Doctoring General Medicine Health Care Knowledge

With vaccines…Is there no middle ground, no room for questions?

“We should be as demanding of ourselves as we are of those who challenge us.”

Dr. Jerome Groopman, writing in the New Rupublic

Writing about the medical decision-making surrounding vaccines proved to be sketchy. Yesterday’s post brought stinging criticism from both sides of the debate. A pediatrician felt the structure of the post was patronizing. Just an hour later, a skeptic sent me the same message–patronizing. This was educational.

Criticism is taken seriously here, especially when it comes from both sides of an argument. The reflex: Perhaps its useful to write more on the matter? (It’s funny; writing that sentence caused me to think about my childhood. My younger brother and I would often find ourselves in conflict with our parents. My reaction was always to argue, explain and make the case. My brother never did this; he simply ducked quietly into the weeds, a master of inflammation avoidance.) True to my childhood self, then, here is a reach for clarity.

First is the question of why a cardiologist would insert himself into the vaccine debate? It’s not your fight. Butt out.

Medical decision-making: Vaccines, as therapeutic interventions performed in well people, highlight the issue of patient-centered decision-making. My field, cardiology, is currently undergoing a major transformation in this area. The pivoting involves a culture shift, from one of paternalism to one of shared-decision making. It’s been a remarkable thing to witness. Cardiologists are learning that in science and medicine, the rule is uncertainty. The goalposts move. Look no further than the new cholesterol guidelines. For decades, we were certain that lowering cholesterol was better. So sure was the establishment that cholesterol lowering was made a quality measure. Good doctors had patients with low numbers. Now look: the new guidelines completely upend that idea. Living through these sorts of medical reversals, learning from history, celebrating uncertainty and striving to improve communication is why medical decision-making intrigues me.

I believe this is the golden era of communication in medicine. In the previous generation, doctoring involved mastering one or two approaches to a problem. Take this or you will die. Now, with the vast array of treatment choices, the challenge is much more about helping patients navigate the expanded menu. It’s a good problem to have, having more available treatments that is, but it presents a different challenge. Humans are complicated. We come with different perspectives of risk, different goals of care, different incentives and different views of science even.

Vaccine Creep: One critic noted my failure to mention vaccine creep. In adult medicine, a common problem is poly-pharmacy. Each individual drug may be reasonably safe and effective for its intended disease. But given together, with 5 or 6 or more other chemicals, there are likely to be important interactions. This week, for instance, the NY Times covered a study that persuasively suggested muscle side effects from statin drugs may be related to drug interactions.

So it’s reasonable, at least in my multiply-concussed radiation-exposed head, to consider the aggregate effects of the increasing number of vaccinations given to babies. Are we totally satisfied that aggressive modulation of the immune system in healthy children has no significant risks? We can just keep adding vaccines? The more the better? I’m just wondering out loud. Is it heresy to even have the thought that early and massive infant vaccination will some day look like ear tubes? Less is more in almost every other aspect of medicine, just not in infectious disease?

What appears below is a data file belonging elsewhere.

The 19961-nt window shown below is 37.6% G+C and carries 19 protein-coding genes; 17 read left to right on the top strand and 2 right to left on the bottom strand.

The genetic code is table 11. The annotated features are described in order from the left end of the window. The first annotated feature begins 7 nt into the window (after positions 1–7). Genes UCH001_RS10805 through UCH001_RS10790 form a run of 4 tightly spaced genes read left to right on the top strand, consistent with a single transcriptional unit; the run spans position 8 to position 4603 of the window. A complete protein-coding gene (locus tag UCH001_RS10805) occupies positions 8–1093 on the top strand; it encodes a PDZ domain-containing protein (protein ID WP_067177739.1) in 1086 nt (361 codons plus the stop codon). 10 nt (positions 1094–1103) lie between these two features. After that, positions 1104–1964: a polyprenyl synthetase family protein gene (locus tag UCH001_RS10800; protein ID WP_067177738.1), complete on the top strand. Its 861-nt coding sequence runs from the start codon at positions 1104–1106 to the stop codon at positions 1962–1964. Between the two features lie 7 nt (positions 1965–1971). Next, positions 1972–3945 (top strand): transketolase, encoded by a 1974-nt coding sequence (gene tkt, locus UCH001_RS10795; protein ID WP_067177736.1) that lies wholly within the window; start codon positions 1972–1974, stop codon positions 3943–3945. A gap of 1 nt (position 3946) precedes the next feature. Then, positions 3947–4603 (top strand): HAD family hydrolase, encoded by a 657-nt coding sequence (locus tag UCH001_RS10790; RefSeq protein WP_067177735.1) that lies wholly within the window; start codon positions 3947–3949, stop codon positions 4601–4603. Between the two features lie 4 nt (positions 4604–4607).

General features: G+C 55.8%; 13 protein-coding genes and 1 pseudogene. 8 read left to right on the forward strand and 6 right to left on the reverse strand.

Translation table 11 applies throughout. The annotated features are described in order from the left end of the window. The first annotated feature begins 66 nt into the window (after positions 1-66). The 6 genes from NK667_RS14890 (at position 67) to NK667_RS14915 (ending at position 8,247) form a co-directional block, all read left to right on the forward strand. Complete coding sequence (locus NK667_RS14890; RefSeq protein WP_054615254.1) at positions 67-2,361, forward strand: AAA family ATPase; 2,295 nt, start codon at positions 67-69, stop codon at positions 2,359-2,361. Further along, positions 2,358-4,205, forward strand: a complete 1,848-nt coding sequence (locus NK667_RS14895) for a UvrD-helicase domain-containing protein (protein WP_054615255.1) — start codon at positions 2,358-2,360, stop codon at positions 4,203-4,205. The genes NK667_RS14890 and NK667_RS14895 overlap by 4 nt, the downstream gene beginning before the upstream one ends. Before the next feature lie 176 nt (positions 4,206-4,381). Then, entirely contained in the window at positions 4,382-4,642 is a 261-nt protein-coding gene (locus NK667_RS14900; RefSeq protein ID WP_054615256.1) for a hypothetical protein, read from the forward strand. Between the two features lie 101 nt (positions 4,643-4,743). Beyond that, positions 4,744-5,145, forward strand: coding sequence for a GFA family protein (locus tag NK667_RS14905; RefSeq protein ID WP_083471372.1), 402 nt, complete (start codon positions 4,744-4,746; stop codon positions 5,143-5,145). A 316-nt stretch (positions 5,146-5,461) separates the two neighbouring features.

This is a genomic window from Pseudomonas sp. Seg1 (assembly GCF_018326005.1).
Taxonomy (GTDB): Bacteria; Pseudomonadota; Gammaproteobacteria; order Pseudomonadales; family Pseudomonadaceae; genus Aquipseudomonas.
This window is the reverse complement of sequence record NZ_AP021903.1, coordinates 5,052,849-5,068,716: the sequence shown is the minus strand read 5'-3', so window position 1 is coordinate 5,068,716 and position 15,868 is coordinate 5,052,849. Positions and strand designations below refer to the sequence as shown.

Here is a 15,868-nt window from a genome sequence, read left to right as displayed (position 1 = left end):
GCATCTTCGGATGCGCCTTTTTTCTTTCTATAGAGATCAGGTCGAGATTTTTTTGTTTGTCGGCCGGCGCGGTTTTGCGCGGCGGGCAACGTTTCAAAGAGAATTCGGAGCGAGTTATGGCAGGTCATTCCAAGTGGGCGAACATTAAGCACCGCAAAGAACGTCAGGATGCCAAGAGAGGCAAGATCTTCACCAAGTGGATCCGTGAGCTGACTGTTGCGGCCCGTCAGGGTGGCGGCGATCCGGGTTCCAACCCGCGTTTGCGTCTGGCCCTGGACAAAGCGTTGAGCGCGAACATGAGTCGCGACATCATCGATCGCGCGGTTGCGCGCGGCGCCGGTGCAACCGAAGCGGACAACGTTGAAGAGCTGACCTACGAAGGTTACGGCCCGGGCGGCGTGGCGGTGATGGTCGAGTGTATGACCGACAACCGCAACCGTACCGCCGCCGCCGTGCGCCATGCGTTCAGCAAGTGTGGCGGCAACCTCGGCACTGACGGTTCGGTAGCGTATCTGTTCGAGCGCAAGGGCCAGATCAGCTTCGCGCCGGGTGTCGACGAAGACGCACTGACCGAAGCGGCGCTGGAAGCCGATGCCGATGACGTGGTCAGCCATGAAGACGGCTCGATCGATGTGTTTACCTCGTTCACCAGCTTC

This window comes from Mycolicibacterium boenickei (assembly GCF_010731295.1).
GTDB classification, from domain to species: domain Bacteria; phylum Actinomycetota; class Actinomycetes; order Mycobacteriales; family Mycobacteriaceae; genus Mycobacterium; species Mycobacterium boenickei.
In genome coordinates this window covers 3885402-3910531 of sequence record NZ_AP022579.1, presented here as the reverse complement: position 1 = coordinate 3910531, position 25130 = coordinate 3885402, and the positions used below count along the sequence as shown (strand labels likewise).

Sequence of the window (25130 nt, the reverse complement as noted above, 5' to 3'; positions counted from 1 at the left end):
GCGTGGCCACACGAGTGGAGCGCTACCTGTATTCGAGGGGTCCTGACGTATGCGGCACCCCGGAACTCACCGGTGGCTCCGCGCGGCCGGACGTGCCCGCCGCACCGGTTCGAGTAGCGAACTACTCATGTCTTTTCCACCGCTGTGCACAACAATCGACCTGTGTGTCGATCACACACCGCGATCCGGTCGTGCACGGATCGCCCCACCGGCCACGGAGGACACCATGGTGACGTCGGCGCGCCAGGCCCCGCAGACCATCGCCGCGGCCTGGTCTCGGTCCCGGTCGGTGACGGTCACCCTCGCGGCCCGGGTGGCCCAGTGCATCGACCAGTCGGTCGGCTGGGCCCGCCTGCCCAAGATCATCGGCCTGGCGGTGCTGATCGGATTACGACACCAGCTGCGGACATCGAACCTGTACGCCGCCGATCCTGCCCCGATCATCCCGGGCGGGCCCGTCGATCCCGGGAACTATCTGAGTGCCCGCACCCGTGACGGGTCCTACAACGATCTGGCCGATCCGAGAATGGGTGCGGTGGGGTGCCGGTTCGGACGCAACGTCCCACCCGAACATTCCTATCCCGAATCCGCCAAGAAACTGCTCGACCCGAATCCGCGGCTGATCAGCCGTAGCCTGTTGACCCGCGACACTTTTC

The ice is really cracking now. I should turn back. But let’s not; let’s chance it and go further:

Hep B vaccine in babies? I have yet to hear a convincing reason to mandate vaccinating a newborn for Hepatitis B–a blood/body fluid transmissible disease. (I looked through 6 pages of a Google search. It yielded recommendations, associations and speculations.) It’s not because we think 5-year-olds will be exchanging body fluids on a bloody sports field, is it? It’s not for convenience or adherence. Because surely we aren’t saying that we think parents can’t be relied on to bring their older children in for a beneficial treatment. No misunderstandings please. I’m not suggesting Hep B vaccine is dangerous or that it is a bad idea–I am glad I am protected–but is it wrong to question the net clinical benefit of giving Hep B vaccine to a newborn who lives in non-endemic suburbia and was born to an HBV-negative mom? I’m just asking. Maybe someone has a convincing scientific explanation; it’s just not on the first 6 pages of Google.

Caregiver fatigue: Here, I should have been more understanding. Cognitive doctoring is difficult. I come home after office days completely and utterly drained. It’s exhausting to repeatedly explain that good sleep, good food, good exercise and good attitudes crush any medicine or procedure–even those advertised on the evening news. Even more tiring is the attempt to convince Americans that they don’t need procedures or pills or roll-on hormones. Pacemakers are easy to implant; convincing someone they don’t need one. That’s another matter.

Another problem is that curiosity and skepticism make office work much harder. When I was less skeptical–when I unquestionably followed expert guidelines, for these are the experts after all–office days were more productive and less exhausting. “Yep, you need that cholesterol drug, no question about that.”